I recently wrote a review of Hideo Furukawa’s new novel Horses, Horses, in the End the Light Remains Pure: A Tale That Begins with Fukushima for The Quarterly Conversation. Furukawa is a native of Fukushima and his memoir-like novel recounts elements of his journey back to Fukushima in the wake of the earthquake, tsunami and nuclear meltdown that stunned the country in March of 2011.
I was in the city of Fukushima in May of 2011 visiting a friend, and there were great concerns about radiation and the long-term health effects of the nuclear disaster. And while I saw massive cracks in buildings, the city itself was spared the terrors of the tsunami because of its distance from the coast.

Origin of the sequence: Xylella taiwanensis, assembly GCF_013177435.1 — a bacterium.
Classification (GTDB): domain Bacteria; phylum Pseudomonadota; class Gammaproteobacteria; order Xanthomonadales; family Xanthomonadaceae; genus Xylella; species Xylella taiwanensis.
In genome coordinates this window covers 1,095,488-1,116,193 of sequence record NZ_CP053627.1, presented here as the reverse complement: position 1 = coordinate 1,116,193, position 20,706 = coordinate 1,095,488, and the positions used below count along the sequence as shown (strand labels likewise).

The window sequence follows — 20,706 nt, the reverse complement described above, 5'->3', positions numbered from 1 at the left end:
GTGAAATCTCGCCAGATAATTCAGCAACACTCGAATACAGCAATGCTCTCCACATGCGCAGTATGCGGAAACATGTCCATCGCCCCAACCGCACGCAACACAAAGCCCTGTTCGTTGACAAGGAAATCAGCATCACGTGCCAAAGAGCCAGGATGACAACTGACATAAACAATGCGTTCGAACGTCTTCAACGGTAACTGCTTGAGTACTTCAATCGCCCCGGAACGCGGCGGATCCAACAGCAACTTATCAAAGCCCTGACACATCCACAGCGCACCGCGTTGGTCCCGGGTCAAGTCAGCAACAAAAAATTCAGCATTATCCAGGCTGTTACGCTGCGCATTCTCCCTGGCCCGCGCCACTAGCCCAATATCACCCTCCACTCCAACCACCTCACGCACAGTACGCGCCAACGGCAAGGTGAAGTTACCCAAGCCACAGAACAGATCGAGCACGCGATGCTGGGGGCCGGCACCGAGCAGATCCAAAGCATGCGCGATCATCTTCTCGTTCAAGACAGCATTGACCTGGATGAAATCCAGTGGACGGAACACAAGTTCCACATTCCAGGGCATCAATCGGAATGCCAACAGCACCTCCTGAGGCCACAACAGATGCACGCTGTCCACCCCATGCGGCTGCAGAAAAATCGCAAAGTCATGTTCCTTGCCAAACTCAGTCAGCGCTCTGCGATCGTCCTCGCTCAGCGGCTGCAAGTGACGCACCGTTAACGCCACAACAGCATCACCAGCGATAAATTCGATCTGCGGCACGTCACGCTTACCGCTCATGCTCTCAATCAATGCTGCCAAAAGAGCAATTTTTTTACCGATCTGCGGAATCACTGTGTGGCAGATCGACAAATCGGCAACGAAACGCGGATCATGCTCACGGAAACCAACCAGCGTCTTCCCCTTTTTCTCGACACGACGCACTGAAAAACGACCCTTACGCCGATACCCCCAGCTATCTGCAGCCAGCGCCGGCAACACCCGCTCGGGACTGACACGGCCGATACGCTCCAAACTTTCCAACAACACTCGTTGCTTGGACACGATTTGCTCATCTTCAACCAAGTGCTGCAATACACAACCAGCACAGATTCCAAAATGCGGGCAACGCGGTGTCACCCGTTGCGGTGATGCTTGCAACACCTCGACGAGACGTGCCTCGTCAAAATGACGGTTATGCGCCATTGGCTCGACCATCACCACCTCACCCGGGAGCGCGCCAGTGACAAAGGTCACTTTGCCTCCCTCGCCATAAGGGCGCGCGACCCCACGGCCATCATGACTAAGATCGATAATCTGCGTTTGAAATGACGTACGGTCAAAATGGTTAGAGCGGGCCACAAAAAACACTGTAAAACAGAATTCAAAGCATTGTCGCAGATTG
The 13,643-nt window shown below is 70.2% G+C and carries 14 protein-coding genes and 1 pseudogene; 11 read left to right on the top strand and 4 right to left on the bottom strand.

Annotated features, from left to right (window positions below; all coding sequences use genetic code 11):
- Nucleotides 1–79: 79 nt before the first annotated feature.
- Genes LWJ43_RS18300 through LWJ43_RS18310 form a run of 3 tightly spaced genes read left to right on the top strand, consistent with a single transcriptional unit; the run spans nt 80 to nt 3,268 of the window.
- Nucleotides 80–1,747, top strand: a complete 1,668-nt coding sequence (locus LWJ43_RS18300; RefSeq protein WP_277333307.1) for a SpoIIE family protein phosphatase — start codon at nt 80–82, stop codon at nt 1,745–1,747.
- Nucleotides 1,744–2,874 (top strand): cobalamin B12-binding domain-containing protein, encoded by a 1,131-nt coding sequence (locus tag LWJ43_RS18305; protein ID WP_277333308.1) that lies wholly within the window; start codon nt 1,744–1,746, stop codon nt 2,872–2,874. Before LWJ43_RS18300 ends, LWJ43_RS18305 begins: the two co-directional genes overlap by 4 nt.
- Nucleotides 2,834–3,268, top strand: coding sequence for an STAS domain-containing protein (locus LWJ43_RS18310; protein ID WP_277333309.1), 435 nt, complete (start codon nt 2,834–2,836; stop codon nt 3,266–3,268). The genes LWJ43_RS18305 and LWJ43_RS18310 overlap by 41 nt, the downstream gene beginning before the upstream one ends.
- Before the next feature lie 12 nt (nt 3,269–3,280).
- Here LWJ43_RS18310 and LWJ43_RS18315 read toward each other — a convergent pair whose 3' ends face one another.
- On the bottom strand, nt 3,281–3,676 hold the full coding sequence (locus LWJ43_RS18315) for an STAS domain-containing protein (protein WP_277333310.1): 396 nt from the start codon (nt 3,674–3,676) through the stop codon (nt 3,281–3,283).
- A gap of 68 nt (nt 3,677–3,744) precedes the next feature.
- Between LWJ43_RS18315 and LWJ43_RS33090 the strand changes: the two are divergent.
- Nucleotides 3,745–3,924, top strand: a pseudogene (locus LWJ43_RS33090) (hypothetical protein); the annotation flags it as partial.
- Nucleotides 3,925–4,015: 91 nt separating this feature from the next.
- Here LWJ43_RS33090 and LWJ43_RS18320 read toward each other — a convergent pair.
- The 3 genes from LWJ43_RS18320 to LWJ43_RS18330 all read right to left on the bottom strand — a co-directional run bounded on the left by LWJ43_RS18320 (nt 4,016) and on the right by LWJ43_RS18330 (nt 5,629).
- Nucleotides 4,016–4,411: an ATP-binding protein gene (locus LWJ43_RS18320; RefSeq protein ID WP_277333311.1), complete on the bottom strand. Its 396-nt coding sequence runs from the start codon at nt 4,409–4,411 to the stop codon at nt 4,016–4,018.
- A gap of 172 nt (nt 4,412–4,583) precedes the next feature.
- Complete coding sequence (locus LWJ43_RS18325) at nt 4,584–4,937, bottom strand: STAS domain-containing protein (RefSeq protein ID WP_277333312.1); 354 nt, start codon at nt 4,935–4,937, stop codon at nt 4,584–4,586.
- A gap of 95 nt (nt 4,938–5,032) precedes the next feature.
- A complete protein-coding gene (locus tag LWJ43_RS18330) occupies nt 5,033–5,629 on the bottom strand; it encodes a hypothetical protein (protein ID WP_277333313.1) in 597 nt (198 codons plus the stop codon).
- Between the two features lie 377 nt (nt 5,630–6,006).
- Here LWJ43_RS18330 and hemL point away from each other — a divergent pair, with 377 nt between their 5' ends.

My review has some background on Furukawa. His is a writer we will be hearing more about in the West as his work becomes translated and more widely available. In addition to reading Horses, you can also get an interesting and novelistic take on the events in Fukushima by reading William T. Vollmann’s Byliner book on his trip there, or his long form piece in Harper’s.